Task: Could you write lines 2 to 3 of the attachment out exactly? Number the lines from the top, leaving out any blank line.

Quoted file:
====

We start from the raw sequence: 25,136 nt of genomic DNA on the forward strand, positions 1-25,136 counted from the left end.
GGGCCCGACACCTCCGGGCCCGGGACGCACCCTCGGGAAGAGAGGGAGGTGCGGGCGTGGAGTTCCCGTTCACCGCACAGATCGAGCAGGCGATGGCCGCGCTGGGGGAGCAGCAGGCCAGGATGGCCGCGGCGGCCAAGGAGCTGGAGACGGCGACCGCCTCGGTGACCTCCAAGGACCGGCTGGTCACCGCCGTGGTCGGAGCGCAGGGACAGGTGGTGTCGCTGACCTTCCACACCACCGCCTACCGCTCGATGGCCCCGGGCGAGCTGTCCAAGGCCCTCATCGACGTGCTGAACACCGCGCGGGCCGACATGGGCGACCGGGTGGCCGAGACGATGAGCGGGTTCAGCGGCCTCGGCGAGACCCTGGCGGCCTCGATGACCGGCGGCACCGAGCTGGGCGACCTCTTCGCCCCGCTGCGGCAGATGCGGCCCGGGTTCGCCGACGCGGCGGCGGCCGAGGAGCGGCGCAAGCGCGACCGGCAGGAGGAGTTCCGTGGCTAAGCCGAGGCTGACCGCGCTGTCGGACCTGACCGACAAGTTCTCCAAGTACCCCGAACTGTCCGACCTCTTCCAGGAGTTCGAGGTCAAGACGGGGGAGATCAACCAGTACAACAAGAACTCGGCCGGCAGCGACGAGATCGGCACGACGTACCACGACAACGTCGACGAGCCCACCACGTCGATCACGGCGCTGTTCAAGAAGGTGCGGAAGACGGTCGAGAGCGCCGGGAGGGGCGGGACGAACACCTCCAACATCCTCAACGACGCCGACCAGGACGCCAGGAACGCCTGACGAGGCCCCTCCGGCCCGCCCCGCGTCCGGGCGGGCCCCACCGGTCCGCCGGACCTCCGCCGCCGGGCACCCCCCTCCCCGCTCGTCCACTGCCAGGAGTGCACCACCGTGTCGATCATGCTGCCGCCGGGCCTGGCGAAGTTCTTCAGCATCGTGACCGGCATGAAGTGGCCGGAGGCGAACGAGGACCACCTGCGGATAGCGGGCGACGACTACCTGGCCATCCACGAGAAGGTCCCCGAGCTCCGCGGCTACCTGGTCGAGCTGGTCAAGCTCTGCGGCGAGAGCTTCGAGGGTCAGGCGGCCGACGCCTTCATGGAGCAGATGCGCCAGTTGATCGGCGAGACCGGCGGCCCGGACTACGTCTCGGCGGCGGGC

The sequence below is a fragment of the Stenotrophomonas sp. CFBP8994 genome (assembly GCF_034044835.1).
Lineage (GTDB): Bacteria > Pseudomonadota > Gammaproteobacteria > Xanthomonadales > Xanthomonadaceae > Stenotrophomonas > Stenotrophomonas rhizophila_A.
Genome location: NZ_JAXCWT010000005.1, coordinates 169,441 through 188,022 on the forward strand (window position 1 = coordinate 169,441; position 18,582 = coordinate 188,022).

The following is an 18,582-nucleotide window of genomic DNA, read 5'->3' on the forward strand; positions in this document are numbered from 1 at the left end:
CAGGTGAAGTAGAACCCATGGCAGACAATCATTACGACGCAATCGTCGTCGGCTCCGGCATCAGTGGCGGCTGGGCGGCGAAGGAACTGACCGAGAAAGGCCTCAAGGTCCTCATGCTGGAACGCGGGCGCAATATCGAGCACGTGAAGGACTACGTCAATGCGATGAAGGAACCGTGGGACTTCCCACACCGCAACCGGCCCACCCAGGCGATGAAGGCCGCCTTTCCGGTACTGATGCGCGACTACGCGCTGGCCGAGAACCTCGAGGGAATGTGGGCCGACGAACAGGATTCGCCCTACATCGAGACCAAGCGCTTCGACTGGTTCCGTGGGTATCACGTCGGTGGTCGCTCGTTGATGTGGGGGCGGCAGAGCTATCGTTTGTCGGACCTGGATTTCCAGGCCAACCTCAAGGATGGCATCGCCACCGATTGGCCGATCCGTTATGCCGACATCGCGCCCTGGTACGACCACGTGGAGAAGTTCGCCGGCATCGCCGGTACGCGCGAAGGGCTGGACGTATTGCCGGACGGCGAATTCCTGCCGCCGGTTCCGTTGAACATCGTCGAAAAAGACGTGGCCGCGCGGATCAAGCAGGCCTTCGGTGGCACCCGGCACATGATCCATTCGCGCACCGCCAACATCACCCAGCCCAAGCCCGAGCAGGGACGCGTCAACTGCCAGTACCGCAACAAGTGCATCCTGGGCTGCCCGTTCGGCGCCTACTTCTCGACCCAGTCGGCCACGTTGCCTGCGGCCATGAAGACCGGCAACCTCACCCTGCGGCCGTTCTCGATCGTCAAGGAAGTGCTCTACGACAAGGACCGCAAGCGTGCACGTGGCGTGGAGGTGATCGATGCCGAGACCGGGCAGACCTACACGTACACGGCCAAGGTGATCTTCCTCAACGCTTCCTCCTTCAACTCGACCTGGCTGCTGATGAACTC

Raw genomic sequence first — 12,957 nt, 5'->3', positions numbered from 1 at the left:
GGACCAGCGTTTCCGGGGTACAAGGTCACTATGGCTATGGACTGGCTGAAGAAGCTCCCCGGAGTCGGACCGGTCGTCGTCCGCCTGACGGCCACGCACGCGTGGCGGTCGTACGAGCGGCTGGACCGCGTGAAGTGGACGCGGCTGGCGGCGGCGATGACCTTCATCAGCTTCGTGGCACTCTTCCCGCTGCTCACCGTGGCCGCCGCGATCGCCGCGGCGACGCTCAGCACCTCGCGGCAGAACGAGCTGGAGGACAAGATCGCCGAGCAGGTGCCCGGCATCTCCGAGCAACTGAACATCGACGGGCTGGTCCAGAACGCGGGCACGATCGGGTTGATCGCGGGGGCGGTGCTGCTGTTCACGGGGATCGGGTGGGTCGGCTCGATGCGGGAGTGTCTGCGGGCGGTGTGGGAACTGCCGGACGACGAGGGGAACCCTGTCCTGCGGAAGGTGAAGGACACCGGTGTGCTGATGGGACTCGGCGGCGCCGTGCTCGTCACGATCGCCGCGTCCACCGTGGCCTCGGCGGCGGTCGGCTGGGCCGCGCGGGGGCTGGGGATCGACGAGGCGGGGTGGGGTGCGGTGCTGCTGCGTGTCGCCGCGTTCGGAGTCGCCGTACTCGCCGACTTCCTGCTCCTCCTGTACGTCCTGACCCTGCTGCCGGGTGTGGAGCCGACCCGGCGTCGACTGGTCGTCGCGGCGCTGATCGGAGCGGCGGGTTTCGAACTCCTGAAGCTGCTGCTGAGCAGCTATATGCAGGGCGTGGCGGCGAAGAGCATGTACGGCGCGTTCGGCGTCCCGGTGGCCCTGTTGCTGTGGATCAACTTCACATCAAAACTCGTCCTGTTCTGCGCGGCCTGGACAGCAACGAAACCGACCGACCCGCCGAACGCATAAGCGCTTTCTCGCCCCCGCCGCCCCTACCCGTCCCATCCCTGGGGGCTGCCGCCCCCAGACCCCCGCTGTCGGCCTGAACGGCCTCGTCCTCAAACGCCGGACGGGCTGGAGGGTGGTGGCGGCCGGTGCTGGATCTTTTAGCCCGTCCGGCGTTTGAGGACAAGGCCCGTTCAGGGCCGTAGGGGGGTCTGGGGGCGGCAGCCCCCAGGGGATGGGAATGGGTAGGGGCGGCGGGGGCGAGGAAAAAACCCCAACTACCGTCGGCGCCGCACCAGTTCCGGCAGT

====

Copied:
GGGCCCGACACCTCCGGGCCCGGGACGCACCCTCGGGAAGAGAGGGAGGTGCGGGCGTGGAGTTCCCGTTCACCGCACAGATCGAGCAGGCGATGGCCGCGCTGGGGGAGCAGCAGGCCAGGATGGCCGCGGCGGCCAAGGAGCTGGAGACGGCGACCGCCTCGGTGACCTCCAAGGACCGGCTGGTCACCGCCGTGGTCGGAGCGCAGGGACAGGTGGTGTCGCTGACCTTCCACACCACCGCCTACCGCTCGATGGCCCCGGGCGAGCTGTCCAAGGCCCTCATCGACGTGCTGAACACCGCGCGGGCCGACATGGGCGACCGGGTGGCCGAGACGATGAGCGGGTTCAGCGGCCTCGGCGAGACCCTGGCGGCCTCGATGACCGGCGGCACCGAGCTGGGCGACCTCTTCGCCCCGCTGCGGCAGATGCGGCCCGGGTTCGCCGACGCGGCGGCGGCCGAGGAGCGGCGCAAGCGCGACCGGCAGGAGGAGTTCCGTGGCTAAGCCGAGGCTGACCGCGCTGTCGGACCTGACCGACAAGTTCTCCAAGTACCCCGAACTGTCCGACCTCTTCCAGGAGTTCGAGGTCAAGACGGGGGAGATCAACCAGTACAACAAGAACTCGGCCGGCAGCGACGAGATCGGCACGACGTACCACGACAACGTCGACGAGCCCACCACGTCGATCACGGCGCTGTTCAAGAAGGTGCGGAAGACGGTCGAGAGCGCCGGGAGGGGCGGGACGAACACCTCCAACATCCTCAACGACGCCGACCAGGACGCCAGGAACGCCTGACGAGGCCCCTCCGGCCCGCCCCGCGTCCGGGCGGGCCCCACCGGTCCGCCGGACCTCCGCCGCCGGGCACCCCCCTCCCCGCTCGTCCACTGCCAGGAGTGCACCACCGTGTCGATCATGCTGCCGCCGGGCCTGGCGAAGTTCTTCAGCATCGTGACCGGCATGAAGTGGCCGGAGGCGAACGAGGACCACCTGCGGATAGCGGGCGACGACTACCTGGCCATCCACGAGAAGGTCCCCGAGCTCCGCGGCTACCTGGTCGAGCTGGTCAAGCTCTGCGGCGAGAGCTTCGAGGGTCAGGCGGCCGACGCCTTCATGGAGCAGATGCGCCAGTTGATCGGCGAGACCGGCGGCCCGGACTACGTCTCGGCGGCGGGC

The sequence below is a fragment of the Stenotrophomonas sp. CFBP8994 genome (assembly GCF_034044835.1).